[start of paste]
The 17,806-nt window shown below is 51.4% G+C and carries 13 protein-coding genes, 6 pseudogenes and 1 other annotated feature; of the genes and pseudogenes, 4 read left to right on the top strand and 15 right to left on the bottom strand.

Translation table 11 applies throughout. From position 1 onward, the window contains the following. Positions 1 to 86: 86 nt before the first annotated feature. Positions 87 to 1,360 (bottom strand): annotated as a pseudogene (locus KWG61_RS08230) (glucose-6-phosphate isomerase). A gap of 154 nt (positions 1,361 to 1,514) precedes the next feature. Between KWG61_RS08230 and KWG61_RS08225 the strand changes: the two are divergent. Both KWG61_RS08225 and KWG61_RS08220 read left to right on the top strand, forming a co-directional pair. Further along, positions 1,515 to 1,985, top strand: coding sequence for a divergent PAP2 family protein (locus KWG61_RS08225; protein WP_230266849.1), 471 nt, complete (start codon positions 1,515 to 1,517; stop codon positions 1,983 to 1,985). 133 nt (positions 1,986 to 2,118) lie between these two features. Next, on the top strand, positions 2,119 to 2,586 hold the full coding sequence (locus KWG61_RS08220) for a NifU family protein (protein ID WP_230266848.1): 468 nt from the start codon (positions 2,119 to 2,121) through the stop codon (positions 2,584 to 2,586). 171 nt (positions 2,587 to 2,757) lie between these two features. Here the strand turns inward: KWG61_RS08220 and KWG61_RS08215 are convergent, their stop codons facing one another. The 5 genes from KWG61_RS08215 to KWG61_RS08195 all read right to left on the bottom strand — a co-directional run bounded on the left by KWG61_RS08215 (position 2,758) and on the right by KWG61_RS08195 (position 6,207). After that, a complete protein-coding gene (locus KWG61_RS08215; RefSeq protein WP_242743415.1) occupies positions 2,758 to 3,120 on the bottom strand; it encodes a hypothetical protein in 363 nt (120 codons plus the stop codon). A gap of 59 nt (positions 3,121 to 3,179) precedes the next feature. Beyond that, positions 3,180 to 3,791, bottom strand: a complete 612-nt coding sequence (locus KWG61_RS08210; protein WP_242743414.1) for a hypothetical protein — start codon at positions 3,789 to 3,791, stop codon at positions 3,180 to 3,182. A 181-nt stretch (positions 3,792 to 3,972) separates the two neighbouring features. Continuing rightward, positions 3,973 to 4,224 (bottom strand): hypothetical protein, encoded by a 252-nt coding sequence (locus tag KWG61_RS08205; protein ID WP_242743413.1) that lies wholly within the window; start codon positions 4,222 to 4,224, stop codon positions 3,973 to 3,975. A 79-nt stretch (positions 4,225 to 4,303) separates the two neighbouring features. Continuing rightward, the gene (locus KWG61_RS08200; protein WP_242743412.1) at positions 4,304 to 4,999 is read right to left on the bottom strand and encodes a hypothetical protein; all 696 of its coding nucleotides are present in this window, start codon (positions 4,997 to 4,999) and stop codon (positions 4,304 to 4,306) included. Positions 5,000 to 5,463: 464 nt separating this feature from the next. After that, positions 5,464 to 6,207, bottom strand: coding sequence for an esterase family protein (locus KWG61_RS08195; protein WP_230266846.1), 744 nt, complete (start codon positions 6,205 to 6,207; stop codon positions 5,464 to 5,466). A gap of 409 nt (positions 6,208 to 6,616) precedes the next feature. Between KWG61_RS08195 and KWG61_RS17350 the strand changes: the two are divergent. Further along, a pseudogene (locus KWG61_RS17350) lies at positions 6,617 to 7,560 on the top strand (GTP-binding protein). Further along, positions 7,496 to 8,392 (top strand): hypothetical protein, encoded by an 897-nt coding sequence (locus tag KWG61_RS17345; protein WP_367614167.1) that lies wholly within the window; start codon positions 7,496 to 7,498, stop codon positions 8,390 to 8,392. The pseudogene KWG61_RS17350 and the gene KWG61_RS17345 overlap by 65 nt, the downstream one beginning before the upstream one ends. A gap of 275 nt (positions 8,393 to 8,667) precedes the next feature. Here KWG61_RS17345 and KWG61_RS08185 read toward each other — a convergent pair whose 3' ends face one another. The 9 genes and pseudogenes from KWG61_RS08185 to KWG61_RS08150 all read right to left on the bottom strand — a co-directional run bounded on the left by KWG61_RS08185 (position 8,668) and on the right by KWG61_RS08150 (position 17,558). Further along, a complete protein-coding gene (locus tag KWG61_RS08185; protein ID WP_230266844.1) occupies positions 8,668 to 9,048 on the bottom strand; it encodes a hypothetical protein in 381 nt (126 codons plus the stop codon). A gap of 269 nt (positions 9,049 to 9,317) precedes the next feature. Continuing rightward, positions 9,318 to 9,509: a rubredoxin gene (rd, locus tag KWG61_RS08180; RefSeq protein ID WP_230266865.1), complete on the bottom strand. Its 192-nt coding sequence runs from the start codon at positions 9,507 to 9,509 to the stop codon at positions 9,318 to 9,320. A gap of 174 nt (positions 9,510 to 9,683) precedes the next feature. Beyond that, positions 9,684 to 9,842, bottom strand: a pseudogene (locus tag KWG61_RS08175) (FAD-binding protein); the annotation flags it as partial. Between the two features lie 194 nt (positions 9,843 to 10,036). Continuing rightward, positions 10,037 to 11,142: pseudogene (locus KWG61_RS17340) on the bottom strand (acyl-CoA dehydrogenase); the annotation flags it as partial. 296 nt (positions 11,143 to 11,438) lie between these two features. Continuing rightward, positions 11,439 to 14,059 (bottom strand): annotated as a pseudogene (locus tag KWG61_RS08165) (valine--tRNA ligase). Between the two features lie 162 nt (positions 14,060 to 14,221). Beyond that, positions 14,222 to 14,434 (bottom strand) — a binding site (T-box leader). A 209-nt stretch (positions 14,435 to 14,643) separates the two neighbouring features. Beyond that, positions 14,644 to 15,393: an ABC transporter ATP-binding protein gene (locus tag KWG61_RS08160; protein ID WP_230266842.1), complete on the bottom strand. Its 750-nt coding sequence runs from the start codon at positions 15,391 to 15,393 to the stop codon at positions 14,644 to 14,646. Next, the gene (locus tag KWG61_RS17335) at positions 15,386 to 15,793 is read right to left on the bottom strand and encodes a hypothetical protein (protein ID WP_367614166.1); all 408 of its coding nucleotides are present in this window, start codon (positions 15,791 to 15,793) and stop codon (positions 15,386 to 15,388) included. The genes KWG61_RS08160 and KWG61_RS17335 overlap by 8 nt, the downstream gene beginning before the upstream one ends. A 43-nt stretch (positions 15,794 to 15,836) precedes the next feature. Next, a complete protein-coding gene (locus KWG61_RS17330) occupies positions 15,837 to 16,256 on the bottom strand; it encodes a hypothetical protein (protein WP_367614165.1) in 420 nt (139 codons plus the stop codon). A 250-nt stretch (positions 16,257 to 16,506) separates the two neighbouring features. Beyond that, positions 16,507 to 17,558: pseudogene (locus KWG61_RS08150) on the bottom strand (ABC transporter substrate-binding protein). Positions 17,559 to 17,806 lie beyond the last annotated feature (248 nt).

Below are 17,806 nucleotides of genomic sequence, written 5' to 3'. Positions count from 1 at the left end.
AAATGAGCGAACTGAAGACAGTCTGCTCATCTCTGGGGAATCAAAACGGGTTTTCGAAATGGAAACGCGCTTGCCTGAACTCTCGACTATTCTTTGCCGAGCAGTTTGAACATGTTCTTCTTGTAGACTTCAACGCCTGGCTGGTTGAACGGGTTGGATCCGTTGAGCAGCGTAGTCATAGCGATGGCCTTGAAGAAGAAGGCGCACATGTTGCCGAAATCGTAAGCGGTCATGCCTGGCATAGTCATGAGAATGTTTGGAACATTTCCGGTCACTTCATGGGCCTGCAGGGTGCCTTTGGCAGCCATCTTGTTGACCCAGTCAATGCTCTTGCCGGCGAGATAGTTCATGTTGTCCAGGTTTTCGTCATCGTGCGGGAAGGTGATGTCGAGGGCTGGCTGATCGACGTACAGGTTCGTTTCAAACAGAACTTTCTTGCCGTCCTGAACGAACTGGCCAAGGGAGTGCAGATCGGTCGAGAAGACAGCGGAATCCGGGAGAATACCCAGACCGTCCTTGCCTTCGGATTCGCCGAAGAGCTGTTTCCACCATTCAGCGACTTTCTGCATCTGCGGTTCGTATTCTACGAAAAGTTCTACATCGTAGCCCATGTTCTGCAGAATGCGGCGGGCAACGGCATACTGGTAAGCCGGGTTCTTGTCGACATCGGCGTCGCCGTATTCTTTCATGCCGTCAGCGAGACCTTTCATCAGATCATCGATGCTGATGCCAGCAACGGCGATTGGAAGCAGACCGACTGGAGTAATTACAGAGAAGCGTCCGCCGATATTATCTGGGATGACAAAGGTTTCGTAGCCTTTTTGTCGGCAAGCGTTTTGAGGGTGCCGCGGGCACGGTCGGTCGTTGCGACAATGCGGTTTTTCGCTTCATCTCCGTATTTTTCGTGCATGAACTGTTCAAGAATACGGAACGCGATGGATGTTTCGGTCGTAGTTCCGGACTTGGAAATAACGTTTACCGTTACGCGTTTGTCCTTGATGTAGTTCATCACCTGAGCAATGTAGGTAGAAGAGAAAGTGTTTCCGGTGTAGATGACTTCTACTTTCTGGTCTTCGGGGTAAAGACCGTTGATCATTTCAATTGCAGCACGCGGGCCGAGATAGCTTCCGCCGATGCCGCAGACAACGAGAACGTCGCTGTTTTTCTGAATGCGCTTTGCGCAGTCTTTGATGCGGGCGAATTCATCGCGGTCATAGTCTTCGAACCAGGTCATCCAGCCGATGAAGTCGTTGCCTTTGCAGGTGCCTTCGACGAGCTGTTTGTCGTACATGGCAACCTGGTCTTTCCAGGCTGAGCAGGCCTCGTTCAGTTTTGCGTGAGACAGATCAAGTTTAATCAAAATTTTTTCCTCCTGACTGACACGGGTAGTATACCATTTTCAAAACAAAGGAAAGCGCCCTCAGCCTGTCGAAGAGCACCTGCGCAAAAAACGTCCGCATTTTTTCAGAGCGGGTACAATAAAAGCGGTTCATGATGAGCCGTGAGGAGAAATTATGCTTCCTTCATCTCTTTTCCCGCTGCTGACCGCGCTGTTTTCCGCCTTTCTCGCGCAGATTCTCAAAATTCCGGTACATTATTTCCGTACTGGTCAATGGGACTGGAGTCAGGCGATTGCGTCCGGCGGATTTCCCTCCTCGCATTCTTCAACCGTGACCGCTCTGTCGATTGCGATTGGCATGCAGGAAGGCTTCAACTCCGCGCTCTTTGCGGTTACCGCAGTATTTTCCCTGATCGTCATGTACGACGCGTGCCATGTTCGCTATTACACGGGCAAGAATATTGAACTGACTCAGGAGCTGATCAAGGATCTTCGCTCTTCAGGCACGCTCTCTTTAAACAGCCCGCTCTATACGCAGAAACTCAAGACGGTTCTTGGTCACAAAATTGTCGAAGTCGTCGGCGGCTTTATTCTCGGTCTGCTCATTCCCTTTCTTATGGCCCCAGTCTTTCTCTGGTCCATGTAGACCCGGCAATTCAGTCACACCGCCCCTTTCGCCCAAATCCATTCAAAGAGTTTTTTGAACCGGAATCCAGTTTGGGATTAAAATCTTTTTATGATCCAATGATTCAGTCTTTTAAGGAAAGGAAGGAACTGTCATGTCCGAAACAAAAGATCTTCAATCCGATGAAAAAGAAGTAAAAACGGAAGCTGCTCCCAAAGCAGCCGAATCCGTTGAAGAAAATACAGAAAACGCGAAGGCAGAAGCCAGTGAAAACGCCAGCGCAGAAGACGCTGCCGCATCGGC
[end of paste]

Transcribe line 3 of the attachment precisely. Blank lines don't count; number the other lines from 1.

Below are 17,806 nucleotides of genomic sequence, written 5' to 3'. Positions count from 1 at the left end.